The Interestings: Good, but not Great

Meg Wolitzer
Riverhead Books, 480 pages, 978-159488399
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Entertainment Weekly Magazine proclaimed The Interestings one of the best novels of 2013. That's quite an exaggeration in a year in which its list did not include The Goldfinch, which just happened to win the Pulitzer Prize! But one can certainly understand why the editors of a pop culture magazine would like it. The novel's major characters were born in 1960, which technically makes them Baby Boomers, but these are kids for whom the mythical 60s were pass√© before they got out of grade school. They talk about the 60s, but as parrots mouthing lines from their parents and TV. In actuality, their blossoming values owe more to the Stoicism-meets-pragmatism-and-materialism of the emerging generation. In fact, you might want to think of the last half of The Interestings as Doug Coupland's Generation X grown up–a bit like some of those on recent EW boards.

The Interestings opens in 1974, when Jules Jacobson finds herself at the Spirit of the Woods summer camp. She's a gawky, frizzy-haired, Jewish middle-class kid amidst the spawn of the rich and would be the proverbial fish out of water if she had the faintest clue of who she was in the first place. Her forays among the rich and beautiful convince her that she wants to escape the bourgeois 'burbs but as projectiles go, she's more sponge than skyrocket. At the camp, she hangs out with five others above her socially: Jonah Bay, the son of a famous folksinger; Ash and Goodwin Wolf, well-heeled New Yorkers; Cathy Kiplinger, who yearns to be a dancer; and Ethan Figman, an imaginative but dorky-looking guy who lives in a dream world of his own invention and illustration. Jules gets by with snark and obeisance, the six dub themselves The Interestings, and they revel in pretensions of their own superiority whilst sipping vodka and Tang cocktails. Amidst the solipsism, Jules and Ash become best friends.

The book follows the six across the decades and against a (stereotypical) backdrop of the cultural markers: cults, women's liberation, Nixon's resignation, New York City's descent into near-bankruptcy, the Yuppie greed of the Reagan years, MTV, AIDS, TED-like conferences…. Personal journeys evoke the age-old question of whether it is better to flameout in youth, or to suffer the disappointments of adult life. Jules dreamed of becoming a comic actress, but instead became a psychologist married to the steady but average Dennis and wonders if she ever had any aptitude for much of anything. Cathy never became a dancer, the gifted Jonah gave up music, and the hunky Goodman's only talent was for being a jerk. There's also the frustrating question of proven soulmates who know they cannot be together, as in the case of Jules and Ethan. Ethan has become fabulously successful and rich–his boyhood fantasies converted into Matt Groening-like cartoon, TV, and film franchises. He and Ash are married and she is a successful feminist playwright. They are also best friends with Jules and Dennis, but there is an enormous wealth gap between them, which leads Jules to realize that it has always been such. An attempt of Jules and Dennis to turn back the clock is particularly poignant because we know what they do not–you can never go home again.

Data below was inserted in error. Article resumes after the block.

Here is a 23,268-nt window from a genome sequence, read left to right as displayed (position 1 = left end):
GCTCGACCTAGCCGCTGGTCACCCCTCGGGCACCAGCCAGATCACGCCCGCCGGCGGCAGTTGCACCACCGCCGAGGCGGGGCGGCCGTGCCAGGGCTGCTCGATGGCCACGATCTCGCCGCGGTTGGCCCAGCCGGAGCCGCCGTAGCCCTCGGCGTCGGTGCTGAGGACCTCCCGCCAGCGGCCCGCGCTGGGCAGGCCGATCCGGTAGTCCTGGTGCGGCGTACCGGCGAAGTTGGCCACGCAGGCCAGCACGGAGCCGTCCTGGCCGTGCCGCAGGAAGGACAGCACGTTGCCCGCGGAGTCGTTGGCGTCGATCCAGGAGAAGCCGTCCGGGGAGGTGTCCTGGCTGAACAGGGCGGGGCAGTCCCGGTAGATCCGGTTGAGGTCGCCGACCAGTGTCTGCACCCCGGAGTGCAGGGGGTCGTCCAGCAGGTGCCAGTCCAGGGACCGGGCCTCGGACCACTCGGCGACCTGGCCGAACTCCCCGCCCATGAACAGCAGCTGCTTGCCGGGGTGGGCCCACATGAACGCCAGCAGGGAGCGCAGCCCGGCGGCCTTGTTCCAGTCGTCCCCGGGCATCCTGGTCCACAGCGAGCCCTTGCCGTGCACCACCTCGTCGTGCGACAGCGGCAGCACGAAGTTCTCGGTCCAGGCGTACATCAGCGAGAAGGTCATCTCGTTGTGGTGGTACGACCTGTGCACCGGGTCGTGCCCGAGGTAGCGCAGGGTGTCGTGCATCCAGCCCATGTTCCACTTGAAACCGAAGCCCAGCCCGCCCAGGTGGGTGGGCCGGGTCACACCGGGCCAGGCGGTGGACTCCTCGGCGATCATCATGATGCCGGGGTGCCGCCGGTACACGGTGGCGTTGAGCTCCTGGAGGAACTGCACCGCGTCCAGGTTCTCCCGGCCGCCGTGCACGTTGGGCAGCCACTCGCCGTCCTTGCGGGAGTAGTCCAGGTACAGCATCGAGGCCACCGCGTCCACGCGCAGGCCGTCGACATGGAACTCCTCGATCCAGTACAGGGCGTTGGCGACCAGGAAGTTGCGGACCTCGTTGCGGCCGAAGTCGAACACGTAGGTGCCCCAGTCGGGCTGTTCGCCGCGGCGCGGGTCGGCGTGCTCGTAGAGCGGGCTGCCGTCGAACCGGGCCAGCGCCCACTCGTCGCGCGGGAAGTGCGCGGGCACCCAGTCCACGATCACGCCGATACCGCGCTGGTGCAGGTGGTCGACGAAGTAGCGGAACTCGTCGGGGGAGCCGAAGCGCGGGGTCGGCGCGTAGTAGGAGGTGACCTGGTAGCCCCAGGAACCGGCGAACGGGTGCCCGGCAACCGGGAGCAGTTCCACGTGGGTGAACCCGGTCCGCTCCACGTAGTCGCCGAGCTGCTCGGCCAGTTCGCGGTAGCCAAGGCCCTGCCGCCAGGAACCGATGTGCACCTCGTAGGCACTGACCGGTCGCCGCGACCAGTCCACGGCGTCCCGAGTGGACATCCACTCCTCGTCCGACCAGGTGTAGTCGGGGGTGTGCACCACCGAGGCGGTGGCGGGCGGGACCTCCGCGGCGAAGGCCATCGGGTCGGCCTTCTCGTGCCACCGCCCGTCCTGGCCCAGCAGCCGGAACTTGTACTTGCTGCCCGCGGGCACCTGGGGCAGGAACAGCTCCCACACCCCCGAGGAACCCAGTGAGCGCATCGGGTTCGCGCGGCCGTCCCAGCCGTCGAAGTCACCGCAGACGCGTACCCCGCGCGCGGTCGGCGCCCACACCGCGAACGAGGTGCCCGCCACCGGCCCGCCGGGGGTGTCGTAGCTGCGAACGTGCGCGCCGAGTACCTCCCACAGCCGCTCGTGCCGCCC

This is a book that probes whether or not the identities we show others are reinvention, subterfuge, or charlatanism. It is also about dreams and frustrations, social class and assumed privileges. Many reviewers, like those of Entertainment Weekly, have given it more gravitas than it deserves. Wolitzer's characters are well developed and their back stories keep our interest, but there simply aren't many layers to either. Similarly, Wolitzer's peeks into American society feel more like contrivance than relevance. The book is also relentlessly New York in its outlook–a bit like a Woody Allen script with more believable dialogue. Like an Allen movie, The Interestings is filled with delicious moments and vignettes, but its characters are hard to admire or love. They are the sorts with which we sometimes identify, but just as often want to smack with a plank. I suppose this gives the book an air of verisimilitude, so I give this book a qualified recommendation. It is a diverting read that has occasional insight, but don't buy into the hype. –Rob Weir

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